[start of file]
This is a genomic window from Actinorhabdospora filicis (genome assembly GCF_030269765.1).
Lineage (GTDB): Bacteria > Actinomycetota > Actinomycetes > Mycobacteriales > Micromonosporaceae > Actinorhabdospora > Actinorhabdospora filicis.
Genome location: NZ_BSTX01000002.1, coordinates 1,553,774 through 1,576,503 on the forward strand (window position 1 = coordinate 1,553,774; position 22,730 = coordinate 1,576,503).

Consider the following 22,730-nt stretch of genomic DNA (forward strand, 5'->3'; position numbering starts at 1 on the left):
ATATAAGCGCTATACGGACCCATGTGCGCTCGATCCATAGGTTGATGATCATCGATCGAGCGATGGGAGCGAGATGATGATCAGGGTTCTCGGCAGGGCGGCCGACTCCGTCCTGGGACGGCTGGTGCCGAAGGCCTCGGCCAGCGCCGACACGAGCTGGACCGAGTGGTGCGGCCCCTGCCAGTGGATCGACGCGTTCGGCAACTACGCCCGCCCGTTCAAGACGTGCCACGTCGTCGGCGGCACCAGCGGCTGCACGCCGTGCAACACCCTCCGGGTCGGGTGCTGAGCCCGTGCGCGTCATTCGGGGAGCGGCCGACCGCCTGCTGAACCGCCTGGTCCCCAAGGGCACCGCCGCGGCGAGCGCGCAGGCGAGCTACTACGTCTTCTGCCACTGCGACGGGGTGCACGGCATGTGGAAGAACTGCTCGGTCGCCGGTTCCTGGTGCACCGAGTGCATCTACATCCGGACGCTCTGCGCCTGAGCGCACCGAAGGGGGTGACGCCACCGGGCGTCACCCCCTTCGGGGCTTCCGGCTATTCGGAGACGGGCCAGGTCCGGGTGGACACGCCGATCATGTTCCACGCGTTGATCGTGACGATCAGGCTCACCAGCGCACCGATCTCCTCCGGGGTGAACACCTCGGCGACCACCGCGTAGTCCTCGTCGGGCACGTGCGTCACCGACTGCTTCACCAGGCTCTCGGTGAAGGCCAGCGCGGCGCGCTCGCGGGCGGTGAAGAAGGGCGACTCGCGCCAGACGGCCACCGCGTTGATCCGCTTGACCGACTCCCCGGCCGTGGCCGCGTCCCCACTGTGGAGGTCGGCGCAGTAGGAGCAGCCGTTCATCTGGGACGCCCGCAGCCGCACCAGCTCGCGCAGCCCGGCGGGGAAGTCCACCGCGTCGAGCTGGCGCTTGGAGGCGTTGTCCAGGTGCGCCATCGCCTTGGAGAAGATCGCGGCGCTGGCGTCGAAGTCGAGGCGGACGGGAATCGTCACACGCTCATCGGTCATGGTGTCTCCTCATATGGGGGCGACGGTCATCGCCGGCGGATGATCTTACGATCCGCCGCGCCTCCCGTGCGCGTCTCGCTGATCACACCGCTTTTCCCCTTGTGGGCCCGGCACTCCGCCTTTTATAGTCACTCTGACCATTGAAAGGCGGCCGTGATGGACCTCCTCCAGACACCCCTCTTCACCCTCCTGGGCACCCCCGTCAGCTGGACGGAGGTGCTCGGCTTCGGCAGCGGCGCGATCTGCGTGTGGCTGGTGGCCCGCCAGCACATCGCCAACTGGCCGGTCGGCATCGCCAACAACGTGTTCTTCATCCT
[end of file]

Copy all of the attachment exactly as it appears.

This is a genomic window from Actinorhabdospora filicis (genome assembly GCF_030269765.1).
Lineage (GTDB): Bacteria > Actinomycetota > Actinomycetes > Mycobacteriales > Micromonosporaceae > Actinorhabdospora > Actinorhabdospora filicis.
Genome location: NZ_BSTX01000002.1, coordinates 1,553,774 through 1,576,503 on the forward strand (window position 1 = coordinate 1,553,774; position 22,730 = coordinate 1,576,503).

Consider the following 22,730-nt stretch of genomic DNA (forward strand, 5'->3'; position numbering starts at 1 on the left):
ATATAAGCGCTATACGGACCCATGTGCGCTCGATCCATAGGTTGATGATCATCGATCGAGCGATGGGAGCGAGATGATGATCAGGGTTCTCGGCAGGGCGGCCGACTCCGTCCTGGGACGGCTGGTGCCGAAGGCCTCGGCCAGCGCCGACACGAGCTGGACCGAGTGGTGCGGCCCCTGCCAGTGGATCGACGCGTTCGGCAACTACGCCCGCCCGTTCAAGACGTGCCACGTCGTCGGCGGCACCAGCGGCTGCACGCCGTGCAACACCCTCCGGGTCGGGTGCTGAGCCCGTGCGCGTCATTCGGGGAGCGGCCGACCGCCTGCTGAACCGCCTGGTCCCCAAGGGCACCGCCGCGGCGAGCGCGCAGGCGAGCTACTACGTCTTCTGCCACTGCGACGGGGTGCACGGCATGTGGAAGAACTGCTCGGTCGCCGGTTCCTGGTGCACCGAGTGCATCTACATCCGGACGCTCTGCGCCTGAGCGCACCGAAGGGGGTGACGCCACCGGGCGTCACCCCCTTCGGGGCTTCCGGCTATTCGGAGACGGGCCAGGTCCGGGTGGACACGCCGATCATGTTCCACGCGTTGATCGTGACGATCAGGCTCACCAGCGCACCGATCTCCTCCGGGGTGAACACCTCGGCGACCACCGCGTAGTCCTCGTCGGGCACGTGCGTCACCGACTGCTTCACCAGGCTCTCGGTGAAGGCCAGCGCGGCGCGCTCGCGGGCGGTGAAGAAGGGCGACTCGCGCCAGACGGCCACCGCGTTGATCCGCTTGACCGACTCCCCGGCCGTGGCCGCGTCCCCACTGTGGAGGTCGGCGCAGTAGGAGCAGCCGTTCATCTGGGACGCCCGCAGCCGCACCAGCTCGCGCAGCCCGGCGGGGAAGTCCACCGCGTCGAGCTGGCGCTTGGAGGCGTTGTCCAGGTGCGCCATCGCCTTGGAGAAGATCGCGGCGCTGGCGTCGAAGTCGAGGCGGACGGGAATCGTCACACGCTCATCGGTCATGGTGTCTCCTCATATGGGGGCGACGGTCATCGCCGGCGGATGATCTTACGATCCGCCGCGCCTCCCGTGCGCGTCTCGCTGATCACACCGCTTTTCCCCTTGTGGGCCCGGCACTCCGCCTTTTATAGTCACTCTGACCATTGAAAGGCGGCCGTGATGGACCTCCTCCAGACACCCCTCTTCACCCTCCTGGGCACCCCCGTCAGCTGGACGGAGGTGCTCGGCTTCGGCAGCGGCGCGATCTGCGTGTGGCTGGTGGCCCGCCAGCACATCGCCAACTGGCCGGTCGGCATCGCCAACAACGTGTTCTTCATCCT